Now, an architecture is itself an artifact, and as such, ought to be fit for purpose. But the way we judge the fitness for purpose of an architecture is not the same way we judge the fitness for purpose of the artifact the architecture specifies. Clearly, one of the criteria must be that the architecture ensures the fitness for purpose of the artifact, but that’s tautological if that’s how we define architecture. It amounts to saying that the architecture has to be an architecture. The interesting question is what does it mean for an architecture to be fit for purpose, as an artifact of the class “architecture”? Answering this question requires applying an architectural approach to the discipline itself, and this recursive applicability has figured very strongly in the way I have approached the problem of defining architecture in general and enterprise architecture in particular.
Spot on as always. I’ve been thinking about this overnight and agree with you that the entire architecture needs to be fit for mission and would also agree that each project should contribute to the overall fitness for mission.
@Len & @Nick
One thing that I have been asking myself overnight is whether the fitness for mission idea is complete. The reason that I say this is because ever changing enterprise context will require ever changing solutions. I’m not sure yet that this notion of ‘fitness’ inherently accounts for the need for adaptability.
If by using the term ‘fitness’, we ARE including ideas of adaptability, build-for-change, etc, then that is great. This additional attribute would distinguish Len’s new idea of fitness for purpose from the traditional idea of alignment. I like that very much.
This leaves me with the tiny reservation that ‘fitness for mission’ may not express this attribute of a need for adaptability, sufficiently for people to inherently understand that the term ‘fitness for mission’ does in fact include notions that reflect changing context. In this case I would augment the term ‘fitness for purpose / mission’ with something that expressly reflects the need for adaptability.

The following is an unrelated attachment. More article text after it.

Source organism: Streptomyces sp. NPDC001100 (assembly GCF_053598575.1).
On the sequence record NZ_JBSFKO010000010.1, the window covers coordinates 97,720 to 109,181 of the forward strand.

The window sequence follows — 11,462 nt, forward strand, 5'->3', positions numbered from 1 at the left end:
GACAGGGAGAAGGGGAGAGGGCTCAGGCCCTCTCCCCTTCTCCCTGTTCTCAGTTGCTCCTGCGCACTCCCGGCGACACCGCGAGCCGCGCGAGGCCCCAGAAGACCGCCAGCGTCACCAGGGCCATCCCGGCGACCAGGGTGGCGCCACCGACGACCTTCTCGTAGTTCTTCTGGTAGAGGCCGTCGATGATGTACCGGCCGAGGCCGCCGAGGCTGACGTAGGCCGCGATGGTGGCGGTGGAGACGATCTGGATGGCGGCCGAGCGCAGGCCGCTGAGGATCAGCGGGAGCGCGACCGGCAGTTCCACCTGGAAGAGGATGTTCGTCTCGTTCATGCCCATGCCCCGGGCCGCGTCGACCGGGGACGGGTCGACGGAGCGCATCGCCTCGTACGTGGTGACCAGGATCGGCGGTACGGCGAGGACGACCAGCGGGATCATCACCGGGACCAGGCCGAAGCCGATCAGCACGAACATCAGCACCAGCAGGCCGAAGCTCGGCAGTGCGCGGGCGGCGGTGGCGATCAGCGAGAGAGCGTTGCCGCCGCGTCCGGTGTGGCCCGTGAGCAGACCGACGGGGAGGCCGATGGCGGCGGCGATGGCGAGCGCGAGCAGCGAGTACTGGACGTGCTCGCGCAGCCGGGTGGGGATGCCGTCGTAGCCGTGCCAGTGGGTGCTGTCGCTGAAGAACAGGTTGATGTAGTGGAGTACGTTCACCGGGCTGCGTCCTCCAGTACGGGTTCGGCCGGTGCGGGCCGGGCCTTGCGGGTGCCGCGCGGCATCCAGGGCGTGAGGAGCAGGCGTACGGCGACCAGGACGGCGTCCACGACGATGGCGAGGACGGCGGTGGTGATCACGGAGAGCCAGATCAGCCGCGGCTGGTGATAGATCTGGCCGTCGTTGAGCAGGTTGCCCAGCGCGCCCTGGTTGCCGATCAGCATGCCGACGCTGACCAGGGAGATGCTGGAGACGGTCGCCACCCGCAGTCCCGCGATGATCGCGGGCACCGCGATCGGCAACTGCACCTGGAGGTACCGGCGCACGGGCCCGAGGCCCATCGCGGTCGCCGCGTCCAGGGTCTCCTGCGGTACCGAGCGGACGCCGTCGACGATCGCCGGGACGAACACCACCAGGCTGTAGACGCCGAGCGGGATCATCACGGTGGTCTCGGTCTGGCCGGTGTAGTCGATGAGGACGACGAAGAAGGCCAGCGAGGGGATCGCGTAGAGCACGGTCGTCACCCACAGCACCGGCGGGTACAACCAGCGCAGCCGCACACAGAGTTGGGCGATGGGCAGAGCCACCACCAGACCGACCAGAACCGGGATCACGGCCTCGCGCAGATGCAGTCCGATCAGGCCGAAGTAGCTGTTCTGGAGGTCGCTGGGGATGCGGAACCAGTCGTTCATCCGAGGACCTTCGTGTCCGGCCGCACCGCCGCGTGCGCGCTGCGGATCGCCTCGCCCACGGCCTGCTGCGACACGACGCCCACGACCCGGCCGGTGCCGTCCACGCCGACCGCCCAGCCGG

I am continually surprised by the presumption of architects to know better than stakeholders what it is that stakeholders need (i.e., how they will define “fit for purpose”). Over the three and half decades that I have been doing architecture, the architecture community as a whole has shared many such presumptions, and the latest is adaptability. A few years ago it was security. Before that it was manageability. There’s always going to be some ‘-ity” or “-ility” that “everybody knows” must be addressed by every architecture, without qualification.
Now hear this: only the stakeholders of the artifact being architected know what constitutes that artifact’s fitness for purpose. It is the architect’s responsibility to draw that knowledge out from the stakeholders, and reconcile any contradictions or conflicts in the stakeholders’ collective understanding of what being fit for purpose entails. A competent architect certainly can and should suggest things that the stakeholders ought to consider as possibly contributing to fitness for purpose, but an architect who assumes a priori that something is always essential to achieving fitness for purpose for any and all missions is stepping on the stakeholders’ prerogatives.
Excellent! Thanks Len. This has been a great post and associated comments. I have learned 2 or 3 good lessons from them. I am grateful to you and Nick in particular for your comments.